(photo credit: MARC ISRAEL SELLEM/THE JERUSALEM POST)
In defiance of the government’s “minimarket law” passed on Tuesday morning, Mayor of Herzliya Moshe Fadlon declared that the city’s municipal council would vote on and pass a municipal bylaw next Sunday, allowing minimarkets to open on Shabbat.
The government approved the minimarkets law at the behest of the Haredi political parties, which will allow the interior minister to approve or reject any municipal bylaws allowing stores to open on the Sabbath. The vote has generated opposition from several municipal councils who have rushed to approve such ordinances in recent weeks.
“If the [Herzliya] bylaw is not approved by the interior minister, I intend to continue the opposition [to the government law] and go to the High Court of Justice,” said Fadlon.
Although the law will not increase enforcement against stores which currently open on Shabbat in various cities, it will prevent this situation from being further legalized.
This is significant since Tel Aviv’s bylaw, passed in 2014 and allowing some shops to open, was advanced by the city’s municipal council as a result of a High Court petition by a group of small businesses against the municipality for failing to fine stores which were open on Shabbat, despite the existing bylaw which banned such activity.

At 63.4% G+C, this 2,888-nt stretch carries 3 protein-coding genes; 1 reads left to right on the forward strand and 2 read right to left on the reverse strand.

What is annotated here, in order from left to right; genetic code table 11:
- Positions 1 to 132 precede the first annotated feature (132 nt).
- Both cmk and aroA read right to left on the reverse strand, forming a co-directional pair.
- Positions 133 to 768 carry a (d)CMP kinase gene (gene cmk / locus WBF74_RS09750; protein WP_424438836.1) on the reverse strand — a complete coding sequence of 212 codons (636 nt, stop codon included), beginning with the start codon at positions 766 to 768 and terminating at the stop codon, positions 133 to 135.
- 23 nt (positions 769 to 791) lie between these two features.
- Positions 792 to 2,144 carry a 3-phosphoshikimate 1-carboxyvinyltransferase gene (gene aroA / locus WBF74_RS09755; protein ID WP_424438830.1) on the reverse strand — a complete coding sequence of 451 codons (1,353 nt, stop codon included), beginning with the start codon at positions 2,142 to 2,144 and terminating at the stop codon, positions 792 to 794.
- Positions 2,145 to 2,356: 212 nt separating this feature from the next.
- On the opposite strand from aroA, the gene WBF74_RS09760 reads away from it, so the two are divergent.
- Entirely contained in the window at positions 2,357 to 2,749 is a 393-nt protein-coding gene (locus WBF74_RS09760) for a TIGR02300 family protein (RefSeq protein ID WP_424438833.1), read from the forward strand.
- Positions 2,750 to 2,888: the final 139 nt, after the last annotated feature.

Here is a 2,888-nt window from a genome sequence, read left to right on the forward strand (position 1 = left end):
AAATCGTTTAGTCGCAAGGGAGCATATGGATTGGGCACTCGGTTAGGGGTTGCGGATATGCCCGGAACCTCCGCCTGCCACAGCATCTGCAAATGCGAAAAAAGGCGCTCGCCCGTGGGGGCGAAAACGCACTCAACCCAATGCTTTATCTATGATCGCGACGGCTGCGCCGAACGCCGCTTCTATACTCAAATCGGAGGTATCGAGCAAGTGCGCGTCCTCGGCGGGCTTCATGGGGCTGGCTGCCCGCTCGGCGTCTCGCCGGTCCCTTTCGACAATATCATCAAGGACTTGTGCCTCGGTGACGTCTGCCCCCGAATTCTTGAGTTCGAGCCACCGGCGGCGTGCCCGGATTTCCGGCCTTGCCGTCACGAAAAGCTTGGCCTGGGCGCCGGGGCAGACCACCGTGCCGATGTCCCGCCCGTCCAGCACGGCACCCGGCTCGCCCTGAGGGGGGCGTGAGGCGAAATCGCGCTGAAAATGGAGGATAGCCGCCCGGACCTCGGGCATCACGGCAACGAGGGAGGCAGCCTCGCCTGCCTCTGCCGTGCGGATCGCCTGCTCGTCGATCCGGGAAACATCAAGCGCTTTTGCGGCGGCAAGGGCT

Many cities have bylaws prohibiting commercial activity, although they are loosely enforced, if at all.
Legal challenges to stores opening on Shabbat, which are largely considered part of the status quo, would now lead to such stores being shuttered on weekends, including in largely secular cities, since such bylaws will be rejected by the current interior minister, Shas chairman Arye Deri.
Because of this concern, a number of cities have recently passed bylaws allowing minimarkets to open, including Rishon Lezion, Holon, Givatayim and Modi’in.
The municipal councils of Herzliya, Ramat Gan, Arad, Hod Hasharon, Rehovot, Netanya and other cities have all begun working on such bylaws.
Work on a bylaw in Herzliya was particularly advanced, although secular activists in the city blame Fadlon for failing to hold a vote on a bylaw before the government passed its legislation.
Although there was widespread criticism of the bill from liberal NGOs, the moderate National Religious organization Ne’emanei Torah Va’Avodah said that nothing would change on the ground as a result of the law, but criticized the government for failing to deal with the issue of Shabbat responsibly.
“This law sparked unnecessary battles and wars. We expect from everyone for whom Shabbat is really beloved to advance a real debate and real solutions for how to manage life between Jews of different beliefs and to stop abandoning Shabbat to the whims of irresponsible politicians,” NTA said in a statement to the press.
The secularist Israel Be Free organization was more critical, however, saying that the minimarkets law was “the opening shot” in the upcoming municipal elections to be held later this year and that the NGO would campaign heavily on this issue.
“We will remind everyone who chose to support a free and pluralistic Israel and who capitulated to Haredi pressure and sold out its voters,” said Israel Be Free director Uri Keidar.